Such high prices for bulls have not been observed in Germany for 3 years and for slaughter cows for 9 years. The reason for the sharp increase in prices is the opening of eateries and the shrinkage of the domestic herd of cattle.
Apparently, high prices led to a greater supply, but demand weakened since summer. The number of bulls kept by German farmers is not large at all. There are currently almost 5% fewer young bulls in the country aged one to two years old than in May last year. Compared to the data from 2 years ago, German farmers keep 10% fewer bulls.
Supply will remain modest in the next few months. With beef demand expected to be stable, this will have a clear impact on cattle prices.
The number of kept animals has declined sharply due to the market crisis caused by the coronavirus pandemic and rising feed costs. Many cattle farmers have stopped production in the last 12 months to save their budgets. With the opening of eateries, the demand for beef increased again. In the second half of June, 3-5% more bulls were slaughtered than in the same period last year. Last week the price of the bulls was € 3.94 / kg.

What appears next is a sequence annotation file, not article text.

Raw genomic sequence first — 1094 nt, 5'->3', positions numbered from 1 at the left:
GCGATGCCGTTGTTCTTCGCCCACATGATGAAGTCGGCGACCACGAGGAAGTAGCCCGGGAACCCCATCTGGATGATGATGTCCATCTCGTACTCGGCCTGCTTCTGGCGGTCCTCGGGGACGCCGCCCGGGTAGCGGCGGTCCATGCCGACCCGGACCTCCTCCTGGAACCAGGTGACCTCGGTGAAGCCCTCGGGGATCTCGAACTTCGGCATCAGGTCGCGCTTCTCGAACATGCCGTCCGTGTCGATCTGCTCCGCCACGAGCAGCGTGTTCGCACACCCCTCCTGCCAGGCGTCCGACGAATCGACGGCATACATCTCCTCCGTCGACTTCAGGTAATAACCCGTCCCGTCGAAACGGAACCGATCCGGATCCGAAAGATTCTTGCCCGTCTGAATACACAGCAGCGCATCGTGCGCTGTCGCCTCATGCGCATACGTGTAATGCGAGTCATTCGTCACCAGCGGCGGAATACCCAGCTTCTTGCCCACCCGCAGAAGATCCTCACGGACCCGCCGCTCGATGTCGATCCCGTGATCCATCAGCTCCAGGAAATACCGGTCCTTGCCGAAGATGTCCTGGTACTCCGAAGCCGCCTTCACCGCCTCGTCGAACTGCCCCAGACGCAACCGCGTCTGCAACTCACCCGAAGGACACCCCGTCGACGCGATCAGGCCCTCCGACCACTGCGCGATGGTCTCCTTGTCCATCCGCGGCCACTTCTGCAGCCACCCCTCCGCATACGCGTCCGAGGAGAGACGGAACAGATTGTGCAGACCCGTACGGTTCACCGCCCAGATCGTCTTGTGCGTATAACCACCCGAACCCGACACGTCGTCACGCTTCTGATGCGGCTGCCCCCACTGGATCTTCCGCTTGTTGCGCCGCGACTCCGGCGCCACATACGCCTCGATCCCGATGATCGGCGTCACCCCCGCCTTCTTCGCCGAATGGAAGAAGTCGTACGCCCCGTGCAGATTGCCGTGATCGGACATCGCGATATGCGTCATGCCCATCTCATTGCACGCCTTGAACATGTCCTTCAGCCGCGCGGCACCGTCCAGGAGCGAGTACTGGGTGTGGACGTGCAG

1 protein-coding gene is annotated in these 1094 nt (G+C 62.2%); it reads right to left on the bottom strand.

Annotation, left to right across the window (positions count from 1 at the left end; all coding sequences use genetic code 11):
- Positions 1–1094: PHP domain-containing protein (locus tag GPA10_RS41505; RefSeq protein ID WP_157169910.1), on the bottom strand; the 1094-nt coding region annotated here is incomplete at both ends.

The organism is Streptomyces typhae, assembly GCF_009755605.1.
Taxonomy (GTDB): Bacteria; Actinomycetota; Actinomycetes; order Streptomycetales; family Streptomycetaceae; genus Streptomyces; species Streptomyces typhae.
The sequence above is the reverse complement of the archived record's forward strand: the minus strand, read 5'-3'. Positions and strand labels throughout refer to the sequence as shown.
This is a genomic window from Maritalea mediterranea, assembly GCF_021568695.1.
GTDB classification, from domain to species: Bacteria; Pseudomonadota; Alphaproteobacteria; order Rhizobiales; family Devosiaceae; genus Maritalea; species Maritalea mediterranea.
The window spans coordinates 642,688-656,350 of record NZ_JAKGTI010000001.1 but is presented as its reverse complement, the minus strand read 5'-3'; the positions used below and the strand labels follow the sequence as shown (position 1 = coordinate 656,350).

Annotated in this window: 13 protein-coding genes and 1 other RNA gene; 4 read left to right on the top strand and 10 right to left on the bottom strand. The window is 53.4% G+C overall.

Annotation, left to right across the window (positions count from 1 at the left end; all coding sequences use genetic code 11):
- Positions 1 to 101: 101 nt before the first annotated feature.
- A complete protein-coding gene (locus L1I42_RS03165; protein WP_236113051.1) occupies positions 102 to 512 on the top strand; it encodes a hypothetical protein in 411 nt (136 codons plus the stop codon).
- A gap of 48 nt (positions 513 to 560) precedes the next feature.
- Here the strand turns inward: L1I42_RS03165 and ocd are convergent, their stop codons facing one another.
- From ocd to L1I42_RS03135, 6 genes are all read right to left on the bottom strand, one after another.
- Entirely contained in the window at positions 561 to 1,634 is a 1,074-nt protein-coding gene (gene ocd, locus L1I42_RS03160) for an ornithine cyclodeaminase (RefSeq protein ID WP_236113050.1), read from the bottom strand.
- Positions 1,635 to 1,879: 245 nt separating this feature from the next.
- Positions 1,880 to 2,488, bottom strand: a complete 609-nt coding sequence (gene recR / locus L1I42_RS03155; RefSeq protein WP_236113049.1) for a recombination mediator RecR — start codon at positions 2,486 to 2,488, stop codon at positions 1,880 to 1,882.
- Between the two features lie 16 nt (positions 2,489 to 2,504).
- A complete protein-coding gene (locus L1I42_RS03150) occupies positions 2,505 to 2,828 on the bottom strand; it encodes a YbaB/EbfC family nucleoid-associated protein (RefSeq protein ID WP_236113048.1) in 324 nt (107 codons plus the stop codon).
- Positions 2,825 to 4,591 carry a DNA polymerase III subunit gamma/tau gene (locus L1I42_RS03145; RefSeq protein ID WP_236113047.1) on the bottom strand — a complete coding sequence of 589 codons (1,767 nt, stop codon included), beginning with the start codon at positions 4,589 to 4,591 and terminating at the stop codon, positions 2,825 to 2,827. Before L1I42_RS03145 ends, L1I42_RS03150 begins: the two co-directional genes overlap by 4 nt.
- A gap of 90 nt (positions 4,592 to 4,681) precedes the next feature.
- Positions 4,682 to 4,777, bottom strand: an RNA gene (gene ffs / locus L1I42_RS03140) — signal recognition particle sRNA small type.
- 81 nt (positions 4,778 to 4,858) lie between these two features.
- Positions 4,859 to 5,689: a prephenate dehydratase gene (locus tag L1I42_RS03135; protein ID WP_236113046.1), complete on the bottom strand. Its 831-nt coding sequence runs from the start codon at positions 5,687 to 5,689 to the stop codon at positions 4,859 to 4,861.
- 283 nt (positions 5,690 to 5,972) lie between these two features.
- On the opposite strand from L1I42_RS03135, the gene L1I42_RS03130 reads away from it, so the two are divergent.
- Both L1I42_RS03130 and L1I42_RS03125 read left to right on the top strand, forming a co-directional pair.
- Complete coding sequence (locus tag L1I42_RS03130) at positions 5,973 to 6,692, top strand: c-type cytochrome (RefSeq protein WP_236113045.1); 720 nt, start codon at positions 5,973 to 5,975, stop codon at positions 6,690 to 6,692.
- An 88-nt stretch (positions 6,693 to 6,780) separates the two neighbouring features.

The prices of slaughter cows and heifers increased even more sharply. The prices of slaughter cows in late June reached the level they were last seen 9 years ago – it is possible that this record will soon be broken as prices continue to rise, albeit a little more slowly recently.
The supply, as with the bulls, is quite limited, which also affects prices. In the second half of June, around 7% fewer cows were slaughtered than in the same period last year.
It is estimated that from May 2019 to May 2021, the number of dairy cows in Germany decreased from 4.07 million to 3.89 million head. The number of heifers over 2 years of age in the same period dropped even more drastically, by over 10%. The main reasons for the decline in the number of cows and heifers kept in Germany are the persistently low milk prices and very high feed costs.